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Will UK property remain a long-term investment choice for overseas investors?

We know that UK property has long been a safe haven for international investors, with the market’s robust performance throughout the pandemic highlighting its resilience as an investment asset.

However, with Brexit, Covid and a new 2% surcharge on non-resident buyers currently in play, how is UK property now being viewed by investors from overseas?

Despite the new surcharge, foreign investors can still benefit from the generous discounts on offer as a result of the ongoing stamp duty holiday, which has saved some investors up to £15,000 on their property purchases. This added incentive doesn’t appear to have been dampened by the introduction of the stamp duty surcharge at the beginning of this month.


In fact, the number of overseas landlords is at a five-year high, according to recent research by ludlowthompson, now topping 184,000.

However, all good things must come to an end, and with the stamp duty holiday concluding in September, will the recent surcharge change perspectives amongst overseas investors? We checked in with property development and investment firm SevenCapital for their thoughts.

What is the new surcharge?

Since April 2016, on top of standard stamp duty land tax (SDLT), investors have been required to pay a further flat 3% stamp duty on the full value of all additional properties worth more than £40,000.

Now, though, the UK government has also implemented a 2% surcharge for overseas investors, which is in addition to the current stamp duty rates and will be applicable for the majority of international buyers, including both overseas investors and international companies.

The government has been clear as to who will be exempt from the surcharge, predominantly those involved in Real Estate Investment Trusts and other collective investment vehicles.

SevenCapital argues the surcharge is largely being introduced in response to UK property’s upward trajectory for the past 20 years, the majority of which has been underpinned by international investment. This level of growth - bar momentary dips - has made it increasingly challenging for first-time buyers in the UK to get on the property ladder, hence the surcharge.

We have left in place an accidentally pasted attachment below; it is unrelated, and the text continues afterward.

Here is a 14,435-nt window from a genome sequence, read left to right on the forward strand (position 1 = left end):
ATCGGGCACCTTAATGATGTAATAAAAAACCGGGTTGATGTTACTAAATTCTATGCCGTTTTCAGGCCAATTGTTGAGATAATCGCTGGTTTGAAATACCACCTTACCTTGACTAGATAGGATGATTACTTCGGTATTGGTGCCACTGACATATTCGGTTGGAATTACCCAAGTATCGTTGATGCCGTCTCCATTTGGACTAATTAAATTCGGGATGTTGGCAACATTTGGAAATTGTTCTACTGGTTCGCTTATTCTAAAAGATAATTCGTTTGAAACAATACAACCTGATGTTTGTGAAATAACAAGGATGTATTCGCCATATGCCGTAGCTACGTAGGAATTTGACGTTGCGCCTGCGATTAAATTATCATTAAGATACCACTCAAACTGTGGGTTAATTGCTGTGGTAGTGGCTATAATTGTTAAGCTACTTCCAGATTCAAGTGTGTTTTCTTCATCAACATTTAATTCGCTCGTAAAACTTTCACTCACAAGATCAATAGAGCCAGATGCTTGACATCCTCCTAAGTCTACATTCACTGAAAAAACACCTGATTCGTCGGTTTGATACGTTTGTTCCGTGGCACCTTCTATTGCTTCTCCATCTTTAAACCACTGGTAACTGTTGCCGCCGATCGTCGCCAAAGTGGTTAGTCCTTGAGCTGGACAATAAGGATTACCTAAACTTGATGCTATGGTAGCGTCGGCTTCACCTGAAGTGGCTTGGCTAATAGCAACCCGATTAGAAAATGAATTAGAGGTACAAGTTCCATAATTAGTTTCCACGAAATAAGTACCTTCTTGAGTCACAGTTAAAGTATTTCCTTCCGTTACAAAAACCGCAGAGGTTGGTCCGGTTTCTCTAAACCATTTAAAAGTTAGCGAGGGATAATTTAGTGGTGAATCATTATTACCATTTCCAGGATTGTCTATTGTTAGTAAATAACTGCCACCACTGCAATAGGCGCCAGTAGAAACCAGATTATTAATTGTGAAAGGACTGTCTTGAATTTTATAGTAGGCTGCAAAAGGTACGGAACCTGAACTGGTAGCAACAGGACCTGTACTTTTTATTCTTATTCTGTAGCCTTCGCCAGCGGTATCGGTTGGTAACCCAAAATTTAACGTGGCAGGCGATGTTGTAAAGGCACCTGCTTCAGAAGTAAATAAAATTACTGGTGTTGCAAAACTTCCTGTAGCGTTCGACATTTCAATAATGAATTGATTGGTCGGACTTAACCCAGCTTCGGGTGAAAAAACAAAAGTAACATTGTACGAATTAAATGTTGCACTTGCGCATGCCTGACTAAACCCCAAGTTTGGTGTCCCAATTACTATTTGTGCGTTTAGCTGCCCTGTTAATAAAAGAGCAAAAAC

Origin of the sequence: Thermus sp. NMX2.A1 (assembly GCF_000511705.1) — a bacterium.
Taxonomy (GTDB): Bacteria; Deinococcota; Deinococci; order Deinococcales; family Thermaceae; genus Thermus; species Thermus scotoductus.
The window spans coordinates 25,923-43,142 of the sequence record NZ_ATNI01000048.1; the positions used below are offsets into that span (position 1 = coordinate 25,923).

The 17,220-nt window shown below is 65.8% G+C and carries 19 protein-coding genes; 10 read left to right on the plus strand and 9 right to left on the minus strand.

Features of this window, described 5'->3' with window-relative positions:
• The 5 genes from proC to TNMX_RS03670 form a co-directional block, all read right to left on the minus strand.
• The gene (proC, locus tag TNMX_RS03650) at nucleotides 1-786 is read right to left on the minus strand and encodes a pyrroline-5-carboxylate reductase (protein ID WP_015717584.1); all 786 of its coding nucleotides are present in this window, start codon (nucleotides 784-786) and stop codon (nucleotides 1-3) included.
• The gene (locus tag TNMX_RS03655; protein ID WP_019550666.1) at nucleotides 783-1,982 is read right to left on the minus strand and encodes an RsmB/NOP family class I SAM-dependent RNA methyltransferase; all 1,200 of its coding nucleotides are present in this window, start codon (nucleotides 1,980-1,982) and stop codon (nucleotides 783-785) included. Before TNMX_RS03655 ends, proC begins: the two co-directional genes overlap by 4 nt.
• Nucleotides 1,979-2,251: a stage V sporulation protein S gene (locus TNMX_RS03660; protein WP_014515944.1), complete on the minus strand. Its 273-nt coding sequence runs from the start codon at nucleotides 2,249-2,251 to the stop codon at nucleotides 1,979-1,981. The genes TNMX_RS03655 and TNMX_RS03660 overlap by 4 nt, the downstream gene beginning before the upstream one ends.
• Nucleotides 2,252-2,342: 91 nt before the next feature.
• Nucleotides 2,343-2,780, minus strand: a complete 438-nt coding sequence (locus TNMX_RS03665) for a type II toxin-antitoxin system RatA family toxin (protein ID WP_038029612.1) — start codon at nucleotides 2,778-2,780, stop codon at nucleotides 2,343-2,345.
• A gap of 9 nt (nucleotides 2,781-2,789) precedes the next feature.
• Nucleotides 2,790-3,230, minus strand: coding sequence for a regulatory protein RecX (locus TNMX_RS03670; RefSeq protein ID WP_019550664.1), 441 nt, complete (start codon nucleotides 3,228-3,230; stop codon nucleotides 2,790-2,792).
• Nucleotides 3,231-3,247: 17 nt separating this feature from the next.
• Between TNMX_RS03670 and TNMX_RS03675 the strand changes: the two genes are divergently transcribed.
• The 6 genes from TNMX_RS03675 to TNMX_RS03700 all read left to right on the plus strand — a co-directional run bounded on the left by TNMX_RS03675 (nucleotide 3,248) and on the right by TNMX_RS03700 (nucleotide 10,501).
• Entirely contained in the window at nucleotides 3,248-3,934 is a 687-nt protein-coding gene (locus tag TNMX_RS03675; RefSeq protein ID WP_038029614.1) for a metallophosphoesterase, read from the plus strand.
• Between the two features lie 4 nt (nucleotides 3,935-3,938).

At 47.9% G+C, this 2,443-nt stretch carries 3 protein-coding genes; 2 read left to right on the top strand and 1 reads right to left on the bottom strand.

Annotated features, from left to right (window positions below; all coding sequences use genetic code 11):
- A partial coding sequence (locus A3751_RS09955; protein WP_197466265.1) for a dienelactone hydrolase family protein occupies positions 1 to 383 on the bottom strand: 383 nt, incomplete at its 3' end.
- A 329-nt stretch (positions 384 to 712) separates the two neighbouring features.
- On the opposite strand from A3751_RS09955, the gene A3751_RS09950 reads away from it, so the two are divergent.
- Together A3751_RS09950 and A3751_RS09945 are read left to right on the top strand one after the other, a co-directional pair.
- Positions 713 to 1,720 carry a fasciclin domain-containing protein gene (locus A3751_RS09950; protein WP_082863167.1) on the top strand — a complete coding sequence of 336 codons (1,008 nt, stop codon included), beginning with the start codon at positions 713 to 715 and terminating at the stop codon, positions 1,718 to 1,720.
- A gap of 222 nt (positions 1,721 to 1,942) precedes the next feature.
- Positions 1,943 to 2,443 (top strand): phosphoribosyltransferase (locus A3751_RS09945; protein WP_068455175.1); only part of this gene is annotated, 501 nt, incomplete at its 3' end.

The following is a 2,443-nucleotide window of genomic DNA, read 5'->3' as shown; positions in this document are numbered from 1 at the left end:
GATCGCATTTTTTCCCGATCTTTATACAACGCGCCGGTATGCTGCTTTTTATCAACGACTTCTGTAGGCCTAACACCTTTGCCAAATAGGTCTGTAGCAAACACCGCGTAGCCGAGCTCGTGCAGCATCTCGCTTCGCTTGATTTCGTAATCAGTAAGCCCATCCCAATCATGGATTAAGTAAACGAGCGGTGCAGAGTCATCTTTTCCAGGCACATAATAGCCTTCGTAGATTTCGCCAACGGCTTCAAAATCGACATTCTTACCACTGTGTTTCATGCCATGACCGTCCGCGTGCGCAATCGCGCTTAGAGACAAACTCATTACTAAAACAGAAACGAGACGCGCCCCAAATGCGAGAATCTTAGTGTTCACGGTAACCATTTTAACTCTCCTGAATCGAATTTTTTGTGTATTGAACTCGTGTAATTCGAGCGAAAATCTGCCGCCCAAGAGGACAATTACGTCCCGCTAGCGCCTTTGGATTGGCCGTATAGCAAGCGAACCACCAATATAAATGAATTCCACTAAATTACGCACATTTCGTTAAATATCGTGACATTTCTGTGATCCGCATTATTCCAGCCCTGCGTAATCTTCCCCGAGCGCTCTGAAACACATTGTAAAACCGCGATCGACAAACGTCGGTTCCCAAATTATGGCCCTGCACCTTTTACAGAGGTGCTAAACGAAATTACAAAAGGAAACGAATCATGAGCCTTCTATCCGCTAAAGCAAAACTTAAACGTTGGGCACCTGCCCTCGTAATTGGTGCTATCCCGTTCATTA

What does this mean for overseas investors?

When the original additional surcharge was announced in 2016, many experts anticipated a surge in overseas buyers investing in UK buy-to-let property, followed by a sharp fall. While international investment remained strong in the years leading up to 2020, the additional uncertainty surrounding Brexit and the pandemic was almost guaranteed to discourage overseas investors, SevenCapital says.

However, the firm believes the stamp duty holiday has not only propelled the UK property market, but also ‘dissolved the majority of concerns’ surrounding Brexit.

“With the relatively positive results we’re seeing across post-Brexit Britain, combined with the continued growth arising from the stamp duty Holiday, the potential growth of UK property could significantly outweigh the overseas stamp duty surcharge,” the company claims.

But as government incentives end and the full effects of the stamp duty surcharge are felt in full effect, will UK property remain a long-term investment choice for overseas investors?

“Although we’ve known about the surcharge for some time, the whirlwind of 2020 overshadowed it to some extent. But now it is in full swing, investing in UK property will inevitably be more expensive for non-UK investors,” Andy Foote, director at SevenCapital, comments.

“Considering the standard rate, combined with the surcharge, overseas investors could face extra payments they hadn’t considered within their property investment planning.”

He adds: “That said, the performance of the property market over the past year, combined with its forecasted growth, still positions the UK as a high-performing, affordable property hotspot in comparison to alternative countries.”

Foote says not only has the average property price surpassed £300,000, but rental yields are creeping up across the country.

While the average UK rental yield currently sits at 3.53%, emerging areas such as Bracknell in Berkshire are reaching 4.80% for two-bed apartments.

“Offering a passive income of up to £1,103 a month and £13,236 annually, it’s unlikely that this stamp duty surcharge will deter overseas investors, with the potential for 14.5% growth in prices by 2025 only offering more incentive to invest in UK property.”

Foote concludes: “Between Brexit, a global pandemic and extensive tax changes, the UK property industry has seen it all. The market’s resilience alone offers investors the reassurance that property is a sturdy investment, and with this growth forecasted to continue, the stamp duty surcharge is seemingly a small price to pay for a potentially lucrative asset.”


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